No surprise here: the simpering cultural sycophants of the granola media are declaring the Obamajunta's disastrous loss of the Olympics bid a victory for bossa nova music and that poor man's Hugo Chavez. How quaint!
I'm sure some, in their organic community gardening, self-esteem overflowing hearts, actually do expect Michael Phelps to once again take a break from getting stoned to ply the old Rosetta Stone in the service of conversational Portuguesa. (Oh, to hear what Magellan might think about that!)
But the jaundiced-eyed realists among us know the real victor in this struggle was declared long before Obama's $50 million effort was so devastatingly "O-botched-a": the 2008 Olympics. Barring the return of Christ the Savior Himself never again in our lifetimes do I expect to watch an Olympics as paradigm-bustingly spectacular as last year's meticulously well-planned games in Peking.
The 2008 Games marked the official, definitive emergence of China as the world's superpower. In a year the American economy back home was gasping its final breaths before succumbing to the lethal tug of a sordid legacy of affirmative action mortgages promulgated by Barney Frank and Freddie Mac, China would be the only major country whose GDP actually grew.
In a year a majority of American voters finally capitulated to the siren song of socialism, China reached out and took a firm and decisive grasp on the Baton of Market Capitalist Freedom. The rest of this great race, readers, is China's to run.
It all goes back to numbers. Numbers form the architecture of the capital markets and by extension, freedom. But Americans are number wimps, spoiled by decades of pork barrel grade inflation, "recentered" standardized test scores and the wrongheaded notion that free markets can also be a place of "minimum" wages, mortgage "renegotiations" and 800 SAT points just for signing your name.
The Chinese people, by contrast, hold an innate reverence for numbers. When the International Olympics Committee blessed China with their unprecedented economic development opportunity in 2008, the whole nation rallied around the number eight, declaring it sacred and putting the wheels in motion for per capita GDP to surpass $8,000 that very year!
And while Americans were whining and moaning about unfair treatment from the judges sabotaging their precious athletes, they utterly missed the real lesson: the nation that aces its math tests is the nation that captures the global economy is the nation that decides who receives the highest score in freestyle gymnastics. Were we too preoccupied with "sports" to comprehend this basic truth?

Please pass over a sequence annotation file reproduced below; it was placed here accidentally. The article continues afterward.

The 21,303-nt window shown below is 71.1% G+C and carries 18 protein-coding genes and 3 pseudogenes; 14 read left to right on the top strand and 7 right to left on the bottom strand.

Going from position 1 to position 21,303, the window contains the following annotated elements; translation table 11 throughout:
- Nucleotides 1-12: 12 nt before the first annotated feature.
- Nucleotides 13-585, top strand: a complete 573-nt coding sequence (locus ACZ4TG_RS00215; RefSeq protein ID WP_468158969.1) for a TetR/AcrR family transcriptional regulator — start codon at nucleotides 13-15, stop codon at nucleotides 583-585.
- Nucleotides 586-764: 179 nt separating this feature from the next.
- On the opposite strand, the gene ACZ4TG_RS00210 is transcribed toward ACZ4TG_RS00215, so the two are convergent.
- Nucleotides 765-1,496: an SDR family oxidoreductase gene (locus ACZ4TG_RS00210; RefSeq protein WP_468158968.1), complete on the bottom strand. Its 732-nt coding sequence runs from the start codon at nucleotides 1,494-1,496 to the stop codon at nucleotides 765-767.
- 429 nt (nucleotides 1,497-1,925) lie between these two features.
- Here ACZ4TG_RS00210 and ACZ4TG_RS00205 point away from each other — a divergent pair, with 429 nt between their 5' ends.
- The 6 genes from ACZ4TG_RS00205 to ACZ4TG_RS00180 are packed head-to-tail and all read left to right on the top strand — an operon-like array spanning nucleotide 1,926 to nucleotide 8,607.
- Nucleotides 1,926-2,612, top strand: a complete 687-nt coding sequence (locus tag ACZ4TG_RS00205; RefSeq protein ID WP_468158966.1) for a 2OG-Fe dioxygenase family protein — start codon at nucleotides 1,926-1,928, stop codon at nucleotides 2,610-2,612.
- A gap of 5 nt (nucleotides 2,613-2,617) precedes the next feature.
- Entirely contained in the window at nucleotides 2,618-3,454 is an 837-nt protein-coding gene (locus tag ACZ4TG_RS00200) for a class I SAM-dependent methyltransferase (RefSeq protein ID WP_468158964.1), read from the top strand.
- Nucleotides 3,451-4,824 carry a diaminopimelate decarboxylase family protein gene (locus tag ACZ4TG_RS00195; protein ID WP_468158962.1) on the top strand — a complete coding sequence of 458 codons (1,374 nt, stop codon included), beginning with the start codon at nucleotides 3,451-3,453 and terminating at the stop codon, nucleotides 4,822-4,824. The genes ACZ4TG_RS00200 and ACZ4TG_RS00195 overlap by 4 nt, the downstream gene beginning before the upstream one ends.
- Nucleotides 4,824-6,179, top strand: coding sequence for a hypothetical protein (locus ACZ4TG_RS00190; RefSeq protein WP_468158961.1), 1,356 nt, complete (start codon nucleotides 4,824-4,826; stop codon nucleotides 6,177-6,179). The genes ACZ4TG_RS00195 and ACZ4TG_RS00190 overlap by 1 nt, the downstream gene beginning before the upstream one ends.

Because we were certainly seemed too busy with another thing: words. Contrary to what the Plagiarist In Chief might have you believe, they really are "just words" and further, if they're coming from the mouths of liberals "words" is probably just a nicer word for "whining."
The Chinese understand this. I've been reading a new and fascinating book called The Snakehead on how the enterprising people of Fuchow, China outsmarted international immigration and transportation authorities to effectively colonize downtown New York City. These were the lower classes of China, hardy folks with third and fourth grade educations — and yet they formed mind-bogglingly elaborate supply chain operations, opened Chinese restaurants in every last end of the earth (one of their first targets: our great helmsman's native Mombasa) and bribed authorities in at least three dozen different countries. All without ever learning any other languages but their own; the numbers, as the saying goes, did all the talking.
As it happens I have met some of these hardworking Chinese in my current neighborhood in downtown New York City. They're impossible to miss: they own most of the restaurants, the laundromats and the real estate brokerages. And I could not escape the thought that some elementary language skills might come in handy from a revenue perspective in the case that an English speaker, say, loses her laundry receipt and the bag cannot be located, or finds herself on a Chinatown bus headed to Cleveland when she thought she was specifying "Washington."
But that is such a short-term view. In due time, we'll all be fluent in the native tongue of the laundromat and the Chinatown bus — no doubt because we'll be working for them. That's just freedom at work, readers, and the best we can hope is to better prepare the next generation for the calculus Olympics.
Maureen Tkacik is a senior fellow at the Institute for Pragmatic Prosperity the author of (Home)School of Bach: The Seven Habits Of Highly Effective Home Headmistresses. A graduate of the Corpus Christi Christian College for Women in St. Louis, she lives in New York City and votes in her native Columbus.